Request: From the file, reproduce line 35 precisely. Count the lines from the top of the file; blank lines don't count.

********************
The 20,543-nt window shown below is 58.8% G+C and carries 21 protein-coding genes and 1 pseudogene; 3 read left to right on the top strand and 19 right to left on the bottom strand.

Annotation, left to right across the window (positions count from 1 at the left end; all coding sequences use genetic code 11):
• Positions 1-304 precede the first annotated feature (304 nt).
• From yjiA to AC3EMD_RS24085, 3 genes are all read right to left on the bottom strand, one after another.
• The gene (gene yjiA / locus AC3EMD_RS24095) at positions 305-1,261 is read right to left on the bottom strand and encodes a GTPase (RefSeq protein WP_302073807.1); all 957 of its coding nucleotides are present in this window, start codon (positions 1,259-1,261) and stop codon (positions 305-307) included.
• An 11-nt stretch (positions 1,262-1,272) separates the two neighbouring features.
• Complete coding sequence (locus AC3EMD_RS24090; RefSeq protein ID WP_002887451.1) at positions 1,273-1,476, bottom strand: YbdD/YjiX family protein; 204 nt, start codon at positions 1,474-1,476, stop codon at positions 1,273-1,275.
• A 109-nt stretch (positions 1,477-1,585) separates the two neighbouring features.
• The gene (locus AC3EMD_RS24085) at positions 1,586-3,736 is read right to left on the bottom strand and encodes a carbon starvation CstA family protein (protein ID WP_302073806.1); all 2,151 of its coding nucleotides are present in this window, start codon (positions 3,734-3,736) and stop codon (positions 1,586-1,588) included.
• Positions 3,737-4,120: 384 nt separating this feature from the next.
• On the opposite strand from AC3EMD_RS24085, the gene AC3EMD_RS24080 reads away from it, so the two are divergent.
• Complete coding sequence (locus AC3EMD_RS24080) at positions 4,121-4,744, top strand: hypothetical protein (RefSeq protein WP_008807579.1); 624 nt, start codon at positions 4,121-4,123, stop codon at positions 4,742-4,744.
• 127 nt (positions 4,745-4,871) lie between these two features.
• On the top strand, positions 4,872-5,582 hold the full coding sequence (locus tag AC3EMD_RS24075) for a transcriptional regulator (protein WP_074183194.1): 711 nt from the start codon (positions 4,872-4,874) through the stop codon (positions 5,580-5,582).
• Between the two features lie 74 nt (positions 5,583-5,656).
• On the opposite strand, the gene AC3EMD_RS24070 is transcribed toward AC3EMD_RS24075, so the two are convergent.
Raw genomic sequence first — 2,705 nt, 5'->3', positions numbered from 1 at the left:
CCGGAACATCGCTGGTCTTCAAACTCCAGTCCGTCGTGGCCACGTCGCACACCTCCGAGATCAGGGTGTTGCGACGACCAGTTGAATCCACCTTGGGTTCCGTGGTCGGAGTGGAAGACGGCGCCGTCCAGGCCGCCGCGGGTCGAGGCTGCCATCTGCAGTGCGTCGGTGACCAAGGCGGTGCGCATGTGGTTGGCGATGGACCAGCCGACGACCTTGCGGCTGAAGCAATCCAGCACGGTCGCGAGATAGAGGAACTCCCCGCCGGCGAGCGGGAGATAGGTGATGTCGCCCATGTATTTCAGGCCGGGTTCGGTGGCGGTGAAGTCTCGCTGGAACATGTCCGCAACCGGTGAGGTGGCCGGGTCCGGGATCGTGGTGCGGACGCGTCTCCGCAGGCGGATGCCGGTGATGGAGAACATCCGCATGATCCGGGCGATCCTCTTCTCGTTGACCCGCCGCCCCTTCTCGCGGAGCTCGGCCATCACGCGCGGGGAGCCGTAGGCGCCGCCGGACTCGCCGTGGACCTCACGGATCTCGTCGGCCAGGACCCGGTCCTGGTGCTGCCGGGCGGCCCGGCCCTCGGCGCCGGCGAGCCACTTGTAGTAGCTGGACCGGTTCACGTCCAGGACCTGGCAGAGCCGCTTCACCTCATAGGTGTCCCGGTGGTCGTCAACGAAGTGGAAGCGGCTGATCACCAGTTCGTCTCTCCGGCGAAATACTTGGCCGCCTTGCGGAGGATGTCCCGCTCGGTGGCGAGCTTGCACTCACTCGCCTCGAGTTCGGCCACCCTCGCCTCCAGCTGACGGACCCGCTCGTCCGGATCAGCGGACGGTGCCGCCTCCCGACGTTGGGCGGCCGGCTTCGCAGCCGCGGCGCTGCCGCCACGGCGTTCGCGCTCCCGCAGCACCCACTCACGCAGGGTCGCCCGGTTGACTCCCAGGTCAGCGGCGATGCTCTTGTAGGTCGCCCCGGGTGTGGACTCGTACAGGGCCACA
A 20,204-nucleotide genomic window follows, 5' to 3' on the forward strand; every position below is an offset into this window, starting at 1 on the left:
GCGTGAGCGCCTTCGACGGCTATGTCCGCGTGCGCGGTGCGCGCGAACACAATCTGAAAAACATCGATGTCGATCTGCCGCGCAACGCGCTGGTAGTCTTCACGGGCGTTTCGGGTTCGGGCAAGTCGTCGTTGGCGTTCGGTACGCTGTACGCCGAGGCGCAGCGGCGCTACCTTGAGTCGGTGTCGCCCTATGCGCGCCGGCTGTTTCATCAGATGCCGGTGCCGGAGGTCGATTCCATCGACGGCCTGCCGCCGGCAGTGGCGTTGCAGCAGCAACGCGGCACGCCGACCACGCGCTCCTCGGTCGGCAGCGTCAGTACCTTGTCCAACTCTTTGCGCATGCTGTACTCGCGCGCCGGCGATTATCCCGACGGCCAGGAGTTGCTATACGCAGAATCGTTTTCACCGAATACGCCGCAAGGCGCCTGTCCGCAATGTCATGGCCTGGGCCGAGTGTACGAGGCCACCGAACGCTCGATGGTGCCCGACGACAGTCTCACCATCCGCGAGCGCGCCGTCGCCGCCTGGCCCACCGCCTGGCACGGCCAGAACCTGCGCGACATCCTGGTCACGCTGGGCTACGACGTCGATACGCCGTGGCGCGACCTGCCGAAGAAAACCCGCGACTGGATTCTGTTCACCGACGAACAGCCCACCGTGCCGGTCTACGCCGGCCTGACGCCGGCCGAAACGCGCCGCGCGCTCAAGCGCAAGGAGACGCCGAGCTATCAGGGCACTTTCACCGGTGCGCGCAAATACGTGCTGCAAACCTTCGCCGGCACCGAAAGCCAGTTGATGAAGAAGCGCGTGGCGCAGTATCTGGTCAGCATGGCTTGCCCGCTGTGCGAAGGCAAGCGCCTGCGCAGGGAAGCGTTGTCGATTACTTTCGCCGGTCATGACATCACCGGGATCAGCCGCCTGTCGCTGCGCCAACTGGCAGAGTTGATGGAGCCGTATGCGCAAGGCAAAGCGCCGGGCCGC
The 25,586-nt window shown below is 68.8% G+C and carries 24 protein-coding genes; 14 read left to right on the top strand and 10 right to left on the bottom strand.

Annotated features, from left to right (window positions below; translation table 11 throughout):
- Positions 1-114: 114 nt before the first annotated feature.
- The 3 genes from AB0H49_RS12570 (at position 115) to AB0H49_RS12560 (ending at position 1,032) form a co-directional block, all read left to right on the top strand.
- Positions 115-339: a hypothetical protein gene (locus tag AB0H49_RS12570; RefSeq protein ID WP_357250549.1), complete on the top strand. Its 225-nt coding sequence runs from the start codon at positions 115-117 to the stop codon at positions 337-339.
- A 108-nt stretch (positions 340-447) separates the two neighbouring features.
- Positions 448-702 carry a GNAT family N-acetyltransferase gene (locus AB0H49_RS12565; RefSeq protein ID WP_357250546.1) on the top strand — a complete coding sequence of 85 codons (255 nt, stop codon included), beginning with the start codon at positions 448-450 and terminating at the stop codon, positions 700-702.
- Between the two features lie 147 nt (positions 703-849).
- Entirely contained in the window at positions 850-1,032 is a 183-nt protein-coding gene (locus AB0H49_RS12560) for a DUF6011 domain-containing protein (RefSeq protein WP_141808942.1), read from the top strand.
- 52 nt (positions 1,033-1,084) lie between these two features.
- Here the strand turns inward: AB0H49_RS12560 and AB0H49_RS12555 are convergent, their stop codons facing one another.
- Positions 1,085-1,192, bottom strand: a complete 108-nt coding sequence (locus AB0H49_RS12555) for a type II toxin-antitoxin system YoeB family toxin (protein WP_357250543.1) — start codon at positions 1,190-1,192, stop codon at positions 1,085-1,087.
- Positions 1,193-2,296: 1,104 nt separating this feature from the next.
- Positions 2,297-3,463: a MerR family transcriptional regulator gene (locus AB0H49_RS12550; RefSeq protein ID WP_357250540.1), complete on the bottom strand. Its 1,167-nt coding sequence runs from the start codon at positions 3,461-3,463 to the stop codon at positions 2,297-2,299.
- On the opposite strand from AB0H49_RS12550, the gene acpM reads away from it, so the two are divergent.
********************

- On the opposite strand from AB0H49_RS12550, the gene acpM reads away from it, so the two are divergent.